“The place is still known as the Mina Sauk falls and along the edges of the rivulet, even today, there grow little flowers with crimson blossoms which the Indians believed got their color from this ancient tragedy.”


-I really like this story and think it could be something special if it were fleshed out more fully.  I find it hard to believe that someone like Longfellow never picked this one up and turned it into a classic.  But, I guess this part of the country has never had too many literary classicists.  Maybe Woodrell can pick this up and give it a modern Ozark face.  Someone should suggest this to him.





Seven Days of Mina Sauk Falls – Day Two

Technical details: Canon EOS 7D camera, EF-S10-22mm f/3.5-4.5 USM lens @ 10mm, ISO 160,  f/14, 0.6 sec

I estimate the vertical distance in this image in the neighborhood of 60-80 feet or more.  The ultra wide angle utilized in this image takes out a lot of that scale for the viewer.  I should have placed a kitten or something in the near foreground to capture that scale, I know.

The cascades and falls begin much higher up the mountain than this particular section.  Here is where the falls begin their more vertical descent.  This is a good example of the fractures (joints) that form in this super hard and dense rhyolite and granite.  The water slowly works its way in between the cracks and given enough time, water wins.

Location Spotlight: Elephant Rocks

Technical details: Canon EOS 7D camera, EF24-105mm f/4L IS USM lens @ 28mm, ISO 160,  f/14, 1.3 sec

Today we’re traveling back south to my favorite region for landscape photography, the rugged and beautiful St. Francois Mountains.  This location, known as Elephant Rocks, is located in Iron County and lies about six miles north of Ironton and two miles west of Graniteville.  By the names of these towns can you figure out what the principle economic activities of this area were historically?  The primary features of this location, the elephants, are easy to see in the image below.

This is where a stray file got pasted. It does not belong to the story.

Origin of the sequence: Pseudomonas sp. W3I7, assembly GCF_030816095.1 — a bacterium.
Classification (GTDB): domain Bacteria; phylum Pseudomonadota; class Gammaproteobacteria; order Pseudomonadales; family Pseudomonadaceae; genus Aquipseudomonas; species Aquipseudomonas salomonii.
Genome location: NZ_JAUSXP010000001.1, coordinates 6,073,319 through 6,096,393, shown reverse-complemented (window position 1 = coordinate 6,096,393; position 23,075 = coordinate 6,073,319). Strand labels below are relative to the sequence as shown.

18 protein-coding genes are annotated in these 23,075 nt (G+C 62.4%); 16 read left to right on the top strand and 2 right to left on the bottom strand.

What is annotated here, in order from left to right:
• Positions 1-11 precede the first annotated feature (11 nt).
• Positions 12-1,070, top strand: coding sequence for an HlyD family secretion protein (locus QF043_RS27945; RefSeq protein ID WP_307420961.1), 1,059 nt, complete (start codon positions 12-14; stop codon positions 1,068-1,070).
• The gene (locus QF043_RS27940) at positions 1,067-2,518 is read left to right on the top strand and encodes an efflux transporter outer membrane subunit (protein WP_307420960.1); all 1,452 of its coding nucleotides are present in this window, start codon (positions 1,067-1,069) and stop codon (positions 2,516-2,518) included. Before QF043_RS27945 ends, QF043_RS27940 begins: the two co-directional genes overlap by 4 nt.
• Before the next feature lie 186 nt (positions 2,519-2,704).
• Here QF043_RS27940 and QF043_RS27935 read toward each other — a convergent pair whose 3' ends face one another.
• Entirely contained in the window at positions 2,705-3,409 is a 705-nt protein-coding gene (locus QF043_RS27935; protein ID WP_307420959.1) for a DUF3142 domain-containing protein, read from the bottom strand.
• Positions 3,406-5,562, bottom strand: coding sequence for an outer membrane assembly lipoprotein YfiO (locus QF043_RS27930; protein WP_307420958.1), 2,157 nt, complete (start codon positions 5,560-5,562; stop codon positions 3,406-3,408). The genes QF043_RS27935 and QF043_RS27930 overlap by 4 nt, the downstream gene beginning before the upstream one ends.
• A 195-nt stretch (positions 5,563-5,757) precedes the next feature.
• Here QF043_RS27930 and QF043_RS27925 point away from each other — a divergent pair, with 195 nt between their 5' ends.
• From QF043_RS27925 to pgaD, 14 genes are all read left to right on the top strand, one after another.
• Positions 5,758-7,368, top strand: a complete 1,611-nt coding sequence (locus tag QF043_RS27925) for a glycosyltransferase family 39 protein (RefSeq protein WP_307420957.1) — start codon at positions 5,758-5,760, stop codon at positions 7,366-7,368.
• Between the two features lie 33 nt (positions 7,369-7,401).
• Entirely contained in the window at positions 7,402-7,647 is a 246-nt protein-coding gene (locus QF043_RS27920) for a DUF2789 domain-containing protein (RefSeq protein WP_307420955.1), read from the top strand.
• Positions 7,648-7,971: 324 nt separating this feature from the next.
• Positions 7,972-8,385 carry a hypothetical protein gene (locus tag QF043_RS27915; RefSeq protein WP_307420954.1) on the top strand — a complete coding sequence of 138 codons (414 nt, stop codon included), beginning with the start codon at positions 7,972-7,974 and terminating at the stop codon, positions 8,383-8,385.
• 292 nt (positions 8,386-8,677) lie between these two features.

Technical details: Canon EOS 50D camera, EF17-40mm f/4L IS USM lens @ 17mm, ISO 100,  f/16, 1/6 sec

So what are these “elephants” and how did they get there?  Well first of all these rocks are composed of a pink-colored, Graniteville Granite, or more affectionately known as “Missouri Red Granite”.  Geologists discern between different types of granite based on mineral grain-size and color.  Missouri Red is actually one of the younger granites of the St. Francois Mountains, coming in at a mere 1.3 billion years.  Missouri Red, collected from quarries surrounding this feature was used as paving stones that covered most of St. Louis near the turn of the 20th century.  It was also used in parts of the Eades Bridge, the Jefferson National Expansion Memorial, the Missouri Governors Mansion in Jefferson City and in important buildings across more than a dozen cities in the United States.  It is still quarried today and used mostly for tombstones and counter-tops.

Technical details: Canon EOS 50D camera, EF-S10-22mm f/3.5-4.5 USM lens @ 10mm, ISO 100,  f/16, 1/6 sec

So, if you are reasonably educated in the discipline of geology and you were forced to guess how these boulders managed to be found here your first answer might be to suggest those great marble movers – the glaciers must have moved them here from up near Canada, right?  Sorry, the southern limit of intrusion of those sheets of ice was about where the Missouri River now flows about 150 miles or so to the north.  Hints upon the excepted mechanism of formation can be seen in the image above.